This is regarding the DVD release I purchased in June 2011. Five star movie but only 1 for this 20th Anniversary DVD release which contains the theatrical release and ONLY that release. No directors cut, no making of, no trailers, heck not even an audio commentary. It's the 3 hour movie and NOTHING else.
on January 16, 2011
In my opinion, Dances with Wolves is one of the best movies ever made. It is beautifully directed; the cinematography, the costumes, the story, the characters, the acting all come together and create an unforgettable drama from history. It is one of those movies that really brings a new, fresh perspective to history.
I am from a foreign country and I grew up watching American Western movies when I was a kid. In those movies, I remember white guys were always the good guys and Indians were the savages. I always thought there was something wrong with that picture. It seemed to me just too one-sided. For some strange reason, I've always found myself associating myself with the Indians more than the cowboys. Even though they were depicted as savages with primitive, tribal culture, I found something beautiful about that. I always thought using arrows, and axes or just bare hands required more skill and courage. And I never understood why they would be bad if it was their land in the first place. And even though I didn't know much about the US history, I have always thought there would have had to be more to Indians.
Dances with Wolves is a special movie. I believe it is the first movie that gives an insight to the lives of Indians and doesn't depict them as mere savages. It shows the humanistic side of Indians, how they are family oriented, they have high values, like honor and friendship and loyalty. They are not just monsters as older Western movies would have us believe. Dances with Wolves tells the story of John Dunbar who is holding a post at the frontier and befriends Sioux Indians from a near-by village. The movie successfully shows how human beings, no matter how different they seem to be on the outside, they can communicate with each other and form beautiful friendship. This movie accomplishes this, if not anything else. This lesson can be applied to any situation in the world even today where people from different countries, races or religion try to live in peace.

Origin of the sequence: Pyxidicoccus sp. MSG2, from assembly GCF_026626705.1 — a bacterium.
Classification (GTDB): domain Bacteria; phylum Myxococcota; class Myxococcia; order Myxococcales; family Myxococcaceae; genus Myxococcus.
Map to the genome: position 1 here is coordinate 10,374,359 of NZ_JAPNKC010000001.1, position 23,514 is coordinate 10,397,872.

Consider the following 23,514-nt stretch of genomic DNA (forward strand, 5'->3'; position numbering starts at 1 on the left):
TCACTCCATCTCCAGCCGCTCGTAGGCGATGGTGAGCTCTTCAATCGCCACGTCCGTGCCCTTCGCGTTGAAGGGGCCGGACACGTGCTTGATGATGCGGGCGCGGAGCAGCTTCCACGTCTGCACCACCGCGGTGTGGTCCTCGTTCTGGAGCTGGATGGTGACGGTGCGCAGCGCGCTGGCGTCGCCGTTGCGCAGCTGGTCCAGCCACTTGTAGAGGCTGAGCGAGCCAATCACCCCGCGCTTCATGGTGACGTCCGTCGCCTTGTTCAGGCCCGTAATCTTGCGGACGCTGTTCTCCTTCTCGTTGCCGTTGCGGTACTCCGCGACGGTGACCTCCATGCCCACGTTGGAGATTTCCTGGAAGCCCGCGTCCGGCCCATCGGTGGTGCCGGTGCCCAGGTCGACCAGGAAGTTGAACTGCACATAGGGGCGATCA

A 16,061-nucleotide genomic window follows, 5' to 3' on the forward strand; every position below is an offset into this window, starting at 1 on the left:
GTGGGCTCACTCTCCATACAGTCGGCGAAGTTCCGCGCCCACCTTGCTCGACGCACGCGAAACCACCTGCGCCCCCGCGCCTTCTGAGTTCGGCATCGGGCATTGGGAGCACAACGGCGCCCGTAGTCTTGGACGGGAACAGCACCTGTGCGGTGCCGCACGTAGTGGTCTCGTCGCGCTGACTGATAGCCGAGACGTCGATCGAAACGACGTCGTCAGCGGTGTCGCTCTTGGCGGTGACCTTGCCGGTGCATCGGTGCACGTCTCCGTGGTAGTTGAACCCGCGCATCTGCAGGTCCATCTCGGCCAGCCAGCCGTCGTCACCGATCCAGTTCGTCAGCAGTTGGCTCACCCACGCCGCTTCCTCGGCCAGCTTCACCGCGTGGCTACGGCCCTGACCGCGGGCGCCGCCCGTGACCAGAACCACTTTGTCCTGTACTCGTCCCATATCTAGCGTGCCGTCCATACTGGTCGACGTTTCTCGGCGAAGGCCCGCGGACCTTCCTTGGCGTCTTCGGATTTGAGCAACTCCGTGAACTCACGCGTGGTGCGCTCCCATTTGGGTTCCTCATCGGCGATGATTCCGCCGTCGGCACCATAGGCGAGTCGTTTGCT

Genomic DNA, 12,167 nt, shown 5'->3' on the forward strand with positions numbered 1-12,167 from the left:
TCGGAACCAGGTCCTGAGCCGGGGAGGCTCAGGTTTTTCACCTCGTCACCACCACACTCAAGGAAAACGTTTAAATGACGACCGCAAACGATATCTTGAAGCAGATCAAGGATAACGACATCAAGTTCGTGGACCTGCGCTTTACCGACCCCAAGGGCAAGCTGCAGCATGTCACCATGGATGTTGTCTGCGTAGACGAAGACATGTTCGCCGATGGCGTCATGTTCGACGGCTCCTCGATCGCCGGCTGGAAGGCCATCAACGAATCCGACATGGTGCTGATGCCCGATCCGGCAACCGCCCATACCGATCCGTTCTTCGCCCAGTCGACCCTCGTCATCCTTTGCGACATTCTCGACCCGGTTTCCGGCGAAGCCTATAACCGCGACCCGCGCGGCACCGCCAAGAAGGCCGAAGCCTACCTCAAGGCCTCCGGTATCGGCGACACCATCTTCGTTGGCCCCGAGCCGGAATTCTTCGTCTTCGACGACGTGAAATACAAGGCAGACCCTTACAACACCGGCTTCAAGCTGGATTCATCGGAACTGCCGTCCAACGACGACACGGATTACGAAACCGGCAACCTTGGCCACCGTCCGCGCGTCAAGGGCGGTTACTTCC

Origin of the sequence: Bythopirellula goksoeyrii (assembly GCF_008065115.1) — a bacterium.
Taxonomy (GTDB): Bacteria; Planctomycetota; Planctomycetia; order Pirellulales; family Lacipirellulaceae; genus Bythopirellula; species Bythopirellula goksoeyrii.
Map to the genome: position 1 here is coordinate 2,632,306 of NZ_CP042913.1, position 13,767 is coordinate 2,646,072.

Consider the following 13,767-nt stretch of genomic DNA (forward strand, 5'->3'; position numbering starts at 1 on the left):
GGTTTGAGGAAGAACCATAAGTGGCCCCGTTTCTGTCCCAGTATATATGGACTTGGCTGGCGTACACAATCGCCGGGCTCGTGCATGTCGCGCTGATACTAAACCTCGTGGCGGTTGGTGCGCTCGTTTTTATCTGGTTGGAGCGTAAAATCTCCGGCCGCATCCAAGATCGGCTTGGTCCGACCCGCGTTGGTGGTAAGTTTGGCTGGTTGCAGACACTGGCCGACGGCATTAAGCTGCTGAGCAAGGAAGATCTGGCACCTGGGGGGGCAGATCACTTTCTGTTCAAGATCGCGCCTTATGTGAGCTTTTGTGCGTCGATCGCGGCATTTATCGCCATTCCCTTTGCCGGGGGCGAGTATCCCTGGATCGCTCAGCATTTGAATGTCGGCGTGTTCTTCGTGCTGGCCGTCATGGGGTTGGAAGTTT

This Blu ray version is only the extended version (4 hours) so you will not have the choice of watching the original theatrical release which is 3 hours. This may be the only downside of this release. Other than this, Blu ray transfer is fantastic. Audio is 7.1 HD DTS which is not very common (most movies are only 5.1). It has bunch of extras and feature commentaries (see the product details page). If you love this movie, you will definitely enjoy the Blu ray picture and sound quailty. I paid $19.99 and I think it is geat bargain for such a great movie.
on August 19, 2011
If you're buying this recently there is a good chance you won't be getting the slip cover with it. All signs point to anyone selling this that they no longer are giving the slip cover with it. It makes sense from a business stand point but for a fan its pretty disappointing.
on April 26, 2015
This is an extended play version; be ready for a 4-hour movie! Several scenes added that were not in the original theatrical version. We are only half way through, rarely do we have 4 hours to watch one movie but we like it so far. Shows more of the story line.
on November 8, 2016
I forgot how much I liked this movie! My husband and I watched it with our 10 and 12 year old boys. Although we had to cover their eyes in a couple parts, they were really engaged and loved it. It has some excellent messages about honor, integrity, and what is really important in life. Highly recommend!!
on December 27, 2015
An interesting and touching movie about how the American Indians were driven from the east to the reservations in the west. Made me sad but I enjoyed the personal relationships that developed between the army captain (Kevin Costner) and the various tribe members. I had seen the movie 25 years ago, and I just had to buy it to watch it again with my grandson.